Enchanted Air: Two Cultures, Two Wings: A Memoir

Newbery Honor author Margarita Engle (The Surrender Tree) reflects on her childhood as a kind of poetic travelogue, with one wing in her father's U.S. homeland and the other in her mother's native Cuba.

Through Engle's eyes, from early childhood through age 14, readers see her maternal grandparents' land as an escape from her home near Los Angeles. She feels the push and pull of her double-sided heritage: "Two countries./ Two families./ Two sets of words./ Am I free to need both,/ or will I always have to choose/ only one way/ of thinking?" What her mother views as deprivation in Cuba, young Margarita sees as "endless adventure," such as traveling by horseback or oxcart. When one of Abuelita's mares is expecting, she promises the foal to Margarita and her older sister. Yet that is not to be: the Bay of Pigs sprawls between them, cutting them off from their Cuban relatives. Margarita contrasts the intimacy of intergenerational relationships in leisurely paced Cuba with her hurried, isolated lifestyle in California. Engle describes the universal feelings of wanting to improve at things, such as horseback riding and making friends, as well as moments specific to her childhood, such as hiding under her desk during bomb drills.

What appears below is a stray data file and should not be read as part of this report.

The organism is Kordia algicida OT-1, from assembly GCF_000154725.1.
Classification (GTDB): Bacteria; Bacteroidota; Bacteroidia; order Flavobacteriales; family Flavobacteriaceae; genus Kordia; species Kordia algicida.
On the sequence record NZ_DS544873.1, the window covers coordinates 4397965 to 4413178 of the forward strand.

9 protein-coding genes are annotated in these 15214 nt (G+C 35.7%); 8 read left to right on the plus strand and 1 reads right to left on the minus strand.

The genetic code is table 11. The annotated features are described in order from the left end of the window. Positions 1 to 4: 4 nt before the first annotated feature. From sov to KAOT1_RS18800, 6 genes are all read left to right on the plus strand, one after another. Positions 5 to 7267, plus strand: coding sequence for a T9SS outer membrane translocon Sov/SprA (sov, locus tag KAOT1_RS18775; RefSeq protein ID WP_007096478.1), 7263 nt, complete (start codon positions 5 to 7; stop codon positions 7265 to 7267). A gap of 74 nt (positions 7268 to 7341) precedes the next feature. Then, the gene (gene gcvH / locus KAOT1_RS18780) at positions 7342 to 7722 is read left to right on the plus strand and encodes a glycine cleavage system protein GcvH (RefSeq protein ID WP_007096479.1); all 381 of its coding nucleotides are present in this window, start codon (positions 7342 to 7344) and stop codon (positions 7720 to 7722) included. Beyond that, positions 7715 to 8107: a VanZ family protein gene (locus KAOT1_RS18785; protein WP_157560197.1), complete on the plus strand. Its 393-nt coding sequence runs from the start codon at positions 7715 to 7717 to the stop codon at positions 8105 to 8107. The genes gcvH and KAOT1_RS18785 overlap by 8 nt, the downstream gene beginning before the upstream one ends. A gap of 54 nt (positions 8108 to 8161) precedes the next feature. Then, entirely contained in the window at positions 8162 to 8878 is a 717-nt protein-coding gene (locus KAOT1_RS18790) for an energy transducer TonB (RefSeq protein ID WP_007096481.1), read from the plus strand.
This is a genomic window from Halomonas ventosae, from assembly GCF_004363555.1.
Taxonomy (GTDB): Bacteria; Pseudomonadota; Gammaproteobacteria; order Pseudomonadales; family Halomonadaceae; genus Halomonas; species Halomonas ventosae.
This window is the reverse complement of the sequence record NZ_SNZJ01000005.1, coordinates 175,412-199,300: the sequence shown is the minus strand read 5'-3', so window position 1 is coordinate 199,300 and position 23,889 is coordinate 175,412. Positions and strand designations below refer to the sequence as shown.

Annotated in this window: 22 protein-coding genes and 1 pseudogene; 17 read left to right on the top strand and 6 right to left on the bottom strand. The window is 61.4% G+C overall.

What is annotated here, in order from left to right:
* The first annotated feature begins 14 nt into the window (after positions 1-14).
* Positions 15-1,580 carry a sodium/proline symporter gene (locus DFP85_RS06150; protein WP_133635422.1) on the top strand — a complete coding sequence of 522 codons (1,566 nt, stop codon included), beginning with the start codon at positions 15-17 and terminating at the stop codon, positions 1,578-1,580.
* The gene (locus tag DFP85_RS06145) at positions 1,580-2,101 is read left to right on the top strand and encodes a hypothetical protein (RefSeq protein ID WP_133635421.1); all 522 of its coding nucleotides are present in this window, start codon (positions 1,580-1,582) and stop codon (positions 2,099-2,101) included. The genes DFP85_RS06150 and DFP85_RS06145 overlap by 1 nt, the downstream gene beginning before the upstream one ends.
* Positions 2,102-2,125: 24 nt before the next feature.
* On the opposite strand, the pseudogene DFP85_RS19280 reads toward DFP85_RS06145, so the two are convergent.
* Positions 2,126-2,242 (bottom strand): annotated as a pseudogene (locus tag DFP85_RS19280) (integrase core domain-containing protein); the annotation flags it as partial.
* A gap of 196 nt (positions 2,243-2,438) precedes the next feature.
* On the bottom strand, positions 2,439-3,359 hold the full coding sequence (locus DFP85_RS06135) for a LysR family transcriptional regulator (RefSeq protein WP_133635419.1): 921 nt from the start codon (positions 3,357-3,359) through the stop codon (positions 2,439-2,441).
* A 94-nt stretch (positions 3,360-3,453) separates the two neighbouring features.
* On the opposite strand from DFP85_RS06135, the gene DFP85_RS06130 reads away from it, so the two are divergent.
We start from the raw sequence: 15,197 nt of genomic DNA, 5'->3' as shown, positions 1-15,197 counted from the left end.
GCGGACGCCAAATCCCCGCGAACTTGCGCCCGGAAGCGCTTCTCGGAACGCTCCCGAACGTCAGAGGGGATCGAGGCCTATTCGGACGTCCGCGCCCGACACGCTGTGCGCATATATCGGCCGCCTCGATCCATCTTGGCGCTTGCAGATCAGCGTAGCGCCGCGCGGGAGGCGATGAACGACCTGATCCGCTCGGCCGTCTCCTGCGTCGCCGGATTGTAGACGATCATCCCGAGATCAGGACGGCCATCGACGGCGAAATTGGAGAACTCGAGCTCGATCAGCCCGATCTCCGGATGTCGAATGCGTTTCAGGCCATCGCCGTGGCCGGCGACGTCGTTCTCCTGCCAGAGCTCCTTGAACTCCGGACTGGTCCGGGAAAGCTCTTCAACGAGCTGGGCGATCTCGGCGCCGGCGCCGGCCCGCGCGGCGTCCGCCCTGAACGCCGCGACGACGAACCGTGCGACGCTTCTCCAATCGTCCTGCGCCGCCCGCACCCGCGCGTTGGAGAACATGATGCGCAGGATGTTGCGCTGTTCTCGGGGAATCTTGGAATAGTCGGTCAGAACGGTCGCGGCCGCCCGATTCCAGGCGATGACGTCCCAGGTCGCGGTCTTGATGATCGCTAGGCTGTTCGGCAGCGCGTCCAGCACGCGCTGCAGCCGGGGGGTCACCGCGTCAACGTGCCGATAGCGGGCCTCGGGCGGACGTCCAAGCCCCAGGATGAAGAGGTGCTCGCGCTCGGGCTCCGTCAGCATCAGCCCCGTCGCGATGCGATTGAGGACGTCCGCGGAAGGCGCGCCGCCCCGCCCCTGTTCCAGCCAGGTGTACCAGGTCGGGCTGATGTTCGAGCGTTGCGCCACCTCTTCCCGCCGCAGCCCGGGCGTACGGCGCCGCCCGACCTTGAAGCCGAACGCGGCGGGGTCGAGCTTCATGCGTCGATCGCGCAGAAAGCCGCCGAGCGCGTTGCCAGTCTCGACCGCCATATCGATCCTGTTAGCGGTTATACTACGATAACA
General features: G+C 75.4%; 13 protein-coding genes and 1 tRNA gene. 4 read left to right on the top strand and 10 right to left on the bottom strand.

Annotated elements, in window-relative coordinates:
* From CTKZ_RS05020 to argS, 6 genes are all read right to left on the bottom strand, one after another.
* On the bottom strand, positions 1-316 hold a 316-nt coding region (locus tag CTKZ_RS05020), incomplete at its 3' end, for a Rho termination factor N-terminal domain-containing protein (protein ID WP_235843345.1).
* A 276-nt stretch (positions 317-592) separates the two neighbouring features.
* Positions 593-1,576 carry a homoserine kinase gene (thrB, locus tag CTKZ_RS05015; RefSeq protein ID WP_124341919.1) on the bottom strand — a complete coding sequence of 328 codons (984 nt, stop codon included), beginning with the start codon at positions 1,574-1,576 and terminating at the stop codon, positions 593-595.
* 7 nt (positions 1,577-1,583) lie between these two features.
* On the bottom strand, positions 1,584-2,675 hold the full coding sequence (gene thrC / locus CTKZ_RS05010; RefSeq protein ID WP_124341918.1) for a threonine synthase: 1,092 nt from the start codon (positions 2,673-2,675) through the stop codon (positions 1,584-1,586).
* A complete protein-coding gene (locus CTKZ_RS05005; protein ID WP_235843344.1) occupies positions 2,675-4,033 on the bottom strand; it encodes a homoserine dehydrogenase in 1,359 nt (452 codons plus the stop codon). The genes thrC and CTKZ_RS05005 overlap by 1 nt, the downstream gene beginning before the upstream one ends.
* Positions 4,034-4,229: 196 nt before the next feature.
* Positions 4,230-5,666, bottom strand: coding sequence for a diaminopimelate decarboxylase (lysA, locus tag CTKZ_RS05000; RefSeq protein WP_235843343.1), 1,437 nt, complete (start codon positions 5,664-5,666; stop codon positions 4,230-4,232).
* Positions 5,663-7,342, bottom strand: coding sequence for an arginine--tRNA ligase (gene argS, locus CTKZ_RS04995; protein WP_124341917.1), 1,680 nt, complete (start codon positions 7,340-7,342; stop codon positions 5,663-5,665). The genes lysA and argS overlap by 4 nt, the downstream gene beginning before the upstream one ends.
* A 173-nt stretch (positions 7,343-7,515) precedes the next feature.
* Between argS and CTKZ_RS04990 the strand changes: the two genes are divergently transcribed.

Pair this with Marilyn Nelson's How I Discovered Poetry for a multilayered look at the 1950s from two young women who find their sense of belonging by writing poems. Engle's book opens a window into what resuming relations with Cuba means to generations of families forcibly separated for nearly 60 years. --Jennifer M. Brown, children's editor, Shelf Awareness

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